“I must say that I find it truly amazing when I hear about the very large numbers of cats receiving subcutaneous fluids while being maintained on a diet of dry food,” writes Pierson. “This is an extremely illogical and unhealthy practice and every attempt should be made to get these cats on a diet that contains a higher moisture content.”

Prescription renal diets also typically have reduced levels of protein, which is not ideal for cats, who are obligate (strict) carnivores requiring high levels of high quality animal protein for optimal health. According to Pierson:

“Renal diets restrict protein to the point that many cats — those that are not consuming enough of the diet to provide their daily protein calorie needs — will catabolize (use for fuel) their own muscle mass which results in muscle wasting and weight loss.

This internal breakdown of the cat’s own muscle mass will cause an increase in creatinine (and BUN) which needs to be cleared by the kidneys. The rise in creatinine and BUN, and muscle wasting, can lead to an often-erroneous conclusion that the patient’s CKD is worsening.”

Another important consideration is that contrary to what many people continue to believe, studies show aging pets, including those with kidney disease, need more protein, not less.1 But again, it must be very high-quality protein.

Cats fed a low-quality processed diet all their lives often grow addicted to the stuff and refuse to eat anything else. If your CKD cat is hooked on a poor-quality food that is difficult to digest and process, then it may indeed be necessary to reduce the amount of toxic protein in the diet.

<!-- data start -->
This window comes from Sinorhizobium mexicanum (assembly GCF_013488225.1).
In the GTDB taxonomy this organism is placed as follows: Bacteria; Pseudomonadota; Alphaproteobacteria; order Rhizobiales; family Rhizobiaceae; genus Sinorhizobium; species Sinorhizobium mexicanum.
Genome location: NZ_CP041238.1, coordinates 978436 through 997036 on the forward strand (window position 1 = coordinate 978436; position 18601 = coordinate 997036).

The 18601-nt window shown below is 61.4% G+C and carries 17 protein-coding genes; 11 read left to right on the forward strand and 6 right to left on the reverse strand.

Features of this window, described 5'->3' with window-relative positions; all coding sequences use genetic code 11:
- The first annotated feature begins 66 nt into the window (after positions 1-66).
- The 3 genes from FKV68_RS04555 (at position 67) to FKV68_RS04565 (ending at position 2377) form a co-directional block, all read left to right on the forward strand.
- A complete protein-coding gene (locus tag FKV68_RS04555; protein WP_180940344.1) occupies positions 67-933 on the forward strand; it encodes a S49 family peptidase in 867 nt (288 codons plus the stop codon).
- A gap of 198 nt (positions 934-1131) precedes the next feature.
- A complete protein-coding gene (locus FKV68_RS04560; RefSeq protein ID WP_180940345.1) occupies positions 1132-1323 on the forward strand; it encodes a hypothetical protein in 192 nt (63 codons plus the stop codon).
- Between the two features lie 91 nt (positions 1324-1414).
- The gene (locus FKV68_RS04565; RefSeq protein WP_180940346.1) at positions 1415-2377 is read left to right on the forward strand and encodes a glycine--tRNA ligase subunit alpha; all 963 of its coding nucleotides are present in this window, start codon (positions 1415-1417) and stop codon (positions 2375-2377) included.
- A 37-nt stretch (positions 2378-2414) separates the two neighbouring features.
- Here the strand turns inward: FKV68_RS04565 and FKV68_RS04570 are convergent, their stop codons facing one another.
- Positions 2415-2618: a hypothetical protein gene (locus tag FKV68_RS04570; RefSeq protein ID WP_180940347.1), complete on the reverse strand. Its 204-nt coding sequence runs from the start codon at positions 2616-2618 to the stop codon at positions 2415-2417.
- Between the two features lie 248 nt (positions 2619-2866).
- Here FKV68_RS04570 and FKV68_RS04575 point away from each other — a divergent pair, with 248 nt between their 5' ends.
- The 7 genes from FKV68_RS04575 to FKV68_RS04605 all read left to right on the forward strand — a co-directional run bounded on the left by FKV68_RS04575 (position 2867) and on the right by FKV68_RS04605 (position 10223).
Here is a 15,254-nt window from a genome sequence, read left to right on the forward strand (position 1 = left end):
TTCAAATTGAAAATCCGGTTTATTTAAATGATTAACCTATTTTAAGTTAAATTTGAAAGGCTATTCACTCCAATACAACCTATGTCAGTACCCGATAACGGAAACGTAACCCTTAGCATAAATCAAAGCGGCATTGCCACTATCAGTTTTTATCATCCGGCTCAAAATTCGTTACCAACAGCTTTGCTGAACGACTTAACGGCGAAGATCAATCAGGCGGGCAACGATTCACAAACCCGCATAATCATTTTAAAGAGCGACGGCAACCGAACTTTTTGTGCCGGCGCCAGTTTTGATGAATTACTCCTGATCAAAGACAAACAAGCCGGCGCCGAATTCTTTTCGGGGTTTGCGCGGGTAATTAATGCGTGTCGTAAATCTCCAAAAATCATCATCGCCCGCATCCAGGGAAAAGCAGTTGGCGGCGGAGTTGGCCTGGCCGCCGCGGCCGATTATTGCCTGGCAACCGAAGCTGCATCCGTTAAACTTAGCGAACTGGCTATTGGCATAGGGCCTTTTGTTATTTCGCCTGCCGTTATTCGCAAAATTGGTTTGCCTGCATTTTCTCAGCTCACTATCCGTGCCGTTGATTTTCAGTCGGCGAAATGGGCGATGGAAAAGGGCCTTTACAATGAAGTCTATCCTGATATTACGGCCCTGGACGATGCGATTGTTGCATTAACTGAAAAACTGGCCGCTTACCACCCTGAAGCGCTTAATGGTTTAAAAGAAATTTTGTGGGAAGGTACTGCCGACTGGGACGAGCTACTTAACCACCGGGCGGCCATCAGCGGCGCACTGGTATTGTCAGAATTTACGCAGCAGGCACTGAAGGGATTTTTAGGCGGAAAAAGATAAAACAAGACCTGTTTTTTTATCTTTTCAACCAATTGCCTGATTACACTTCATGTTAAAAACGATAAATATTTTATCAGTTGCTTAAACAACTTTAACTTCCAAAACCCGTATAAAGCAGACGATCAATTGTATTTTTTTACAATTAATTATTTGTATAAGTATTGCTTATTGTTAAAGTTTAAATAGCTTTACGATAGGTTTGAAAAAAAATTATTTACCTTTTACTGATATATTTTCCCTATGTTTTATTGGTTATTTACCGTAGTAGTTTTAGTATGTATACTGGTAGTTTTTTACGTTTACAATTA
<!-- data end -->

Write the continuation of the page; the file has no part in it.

However, if your cat is eating human-grade (preferably antibiotic- and hormone-free) protein, then protein restriction prior to late-stage CKD is often counterpro­duc­tive and can actually exacerbate weight loss and muscle wasting — two common health issues for cats with failing kidneys.

Ideally, if your cat is eating poor-quality food, the goal is to wean him off it and onto a better-quality diet so that adequate protein intake can be continued. I recommend a human-grade, fresh food diet formulated for kidney disease, either homemade or a prepared diet like Darwin's Intelligent Design.

Darwin’s has created the only excellent-quality, fresh food diet specifically formulated for cats with CKD. It can be fed lightly cooked or raw. Unless your cat absolutely refuses to eat anything else, I don’t recommend feeding prescription dry kidney diets.